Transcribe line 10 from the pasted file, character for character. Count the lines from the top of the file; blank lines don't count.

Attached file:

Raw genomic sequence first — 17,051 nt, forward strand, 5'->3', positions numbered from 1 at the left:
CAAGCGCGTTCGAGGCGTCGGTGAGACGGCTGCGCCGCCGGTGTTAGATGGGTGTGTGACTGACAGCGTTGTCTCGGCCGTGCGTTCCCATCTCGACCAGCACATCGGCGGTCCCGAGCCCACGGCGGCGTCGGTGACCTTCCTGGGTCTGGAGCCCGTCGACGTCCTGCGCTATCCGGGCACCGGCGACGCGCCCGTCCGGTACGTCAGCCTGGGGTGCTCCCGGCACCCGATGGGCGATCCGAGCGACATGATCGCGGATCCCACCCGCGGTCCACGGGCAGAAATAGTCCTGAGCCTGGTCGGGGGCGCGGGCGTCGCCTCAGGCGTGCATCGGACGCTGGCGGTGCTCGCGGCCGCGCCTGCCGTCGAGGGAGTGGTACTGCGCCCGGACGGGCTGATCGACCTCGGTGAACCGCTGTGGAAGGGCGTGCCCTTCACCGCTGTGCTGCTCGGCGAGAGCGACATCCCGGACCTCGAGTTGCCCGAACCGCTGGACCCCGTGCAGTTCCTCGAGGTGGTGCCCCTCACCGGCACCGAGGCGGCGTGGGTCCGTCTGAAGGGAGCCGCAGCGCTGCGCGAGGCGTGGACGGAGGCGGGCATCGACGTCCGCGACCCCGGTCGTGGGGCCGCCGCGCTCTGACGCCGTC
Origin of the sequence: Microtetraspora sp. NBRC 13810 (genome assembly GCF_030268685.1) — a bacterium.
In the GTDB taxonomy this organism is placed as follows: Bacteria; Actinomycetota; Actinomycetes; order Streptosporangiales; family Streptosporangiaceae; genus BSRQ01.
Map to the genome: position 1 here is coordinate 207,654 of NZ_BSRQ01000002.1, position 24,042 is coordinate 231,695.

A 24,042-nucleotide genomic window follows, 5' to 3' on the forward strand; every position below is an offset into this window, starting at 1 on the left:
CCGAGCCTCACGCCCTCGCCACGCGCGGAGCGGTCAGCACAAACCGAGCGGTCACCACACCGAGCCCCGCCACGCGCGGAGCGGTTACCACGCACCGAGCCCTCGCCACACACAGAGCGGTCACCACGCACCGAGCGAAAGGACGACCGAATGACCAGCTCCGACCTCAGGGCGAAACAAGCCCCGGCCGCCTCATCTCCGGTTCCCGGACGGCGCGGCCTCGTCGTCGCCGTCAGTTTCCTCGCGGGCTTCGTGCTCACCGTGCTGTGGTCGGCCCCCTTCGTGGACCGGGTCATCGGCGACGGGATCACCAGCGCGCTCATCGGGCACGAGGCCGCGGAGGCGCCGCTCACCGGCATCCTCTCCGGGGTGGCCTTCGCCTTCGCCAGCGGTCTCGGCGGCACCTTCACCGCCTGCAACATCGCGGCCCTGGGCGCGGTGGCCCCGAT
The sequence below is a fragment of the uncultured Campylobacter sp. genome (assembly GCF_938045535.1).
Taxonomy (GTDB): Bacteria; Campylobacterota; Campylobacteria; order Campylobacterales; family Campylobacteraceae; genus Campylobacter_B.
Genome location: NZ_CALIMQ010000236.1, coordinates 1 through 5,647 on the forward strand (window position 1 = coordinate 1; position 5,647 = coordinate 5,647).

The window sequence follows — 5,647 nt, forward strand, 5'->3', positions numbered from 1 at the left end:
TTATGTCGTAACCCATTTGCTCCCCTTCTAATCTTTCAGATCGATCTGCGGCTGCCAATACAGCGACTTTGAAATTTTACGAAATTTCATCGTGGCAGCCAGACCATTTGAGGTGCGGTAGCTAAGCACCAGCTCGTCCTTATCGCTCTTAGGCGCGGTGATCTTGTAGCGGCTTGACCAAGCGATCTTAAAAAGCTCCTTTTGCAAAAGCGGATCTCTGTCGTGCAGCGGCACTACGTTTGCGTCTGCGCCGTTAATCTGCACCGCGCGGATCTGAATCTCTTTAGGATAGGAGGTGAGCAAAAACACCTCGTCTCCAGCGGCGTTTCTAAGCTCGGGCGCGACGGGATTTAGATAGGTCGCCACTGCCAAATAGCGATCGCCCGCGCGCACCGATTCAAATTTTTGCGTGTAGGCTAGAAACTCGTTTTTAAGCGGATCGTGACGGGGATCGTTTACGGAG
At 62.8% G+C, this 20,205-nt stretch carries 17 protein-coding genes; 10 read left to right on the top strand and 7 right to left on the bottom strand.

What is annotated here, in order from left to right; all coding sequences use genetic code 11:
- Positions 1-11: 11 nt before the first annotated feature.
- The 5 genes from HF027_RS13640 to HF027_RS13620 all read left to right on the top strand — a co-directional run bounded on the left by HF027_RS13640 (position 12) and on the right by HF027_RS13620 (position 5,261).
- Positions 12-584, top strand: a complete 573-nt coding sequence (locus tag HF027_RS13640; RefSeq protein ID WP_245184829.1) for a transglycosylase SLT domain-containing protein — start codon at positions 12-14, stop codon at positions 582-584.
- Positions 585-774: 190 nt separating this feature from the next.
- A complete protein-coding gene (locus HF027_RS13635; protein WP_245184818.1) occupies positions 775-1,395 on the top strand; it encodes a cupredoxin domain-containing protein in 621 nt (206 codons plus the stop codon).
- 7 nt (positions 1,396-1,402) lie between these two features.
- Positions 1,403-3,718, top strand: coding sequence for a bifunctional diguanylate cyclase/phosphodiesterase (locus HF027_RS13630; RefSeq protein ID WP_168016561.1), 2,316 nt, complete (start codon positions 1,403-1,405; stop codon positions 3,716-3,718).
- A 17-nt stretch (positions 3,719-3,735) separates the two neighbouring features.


Genome location: NZ_CALIMQ010000236.1, coordinates 1 through 5,647 on the forward strand (window position 1 = coordinate 1; position 5,647 = coordinate 5,647).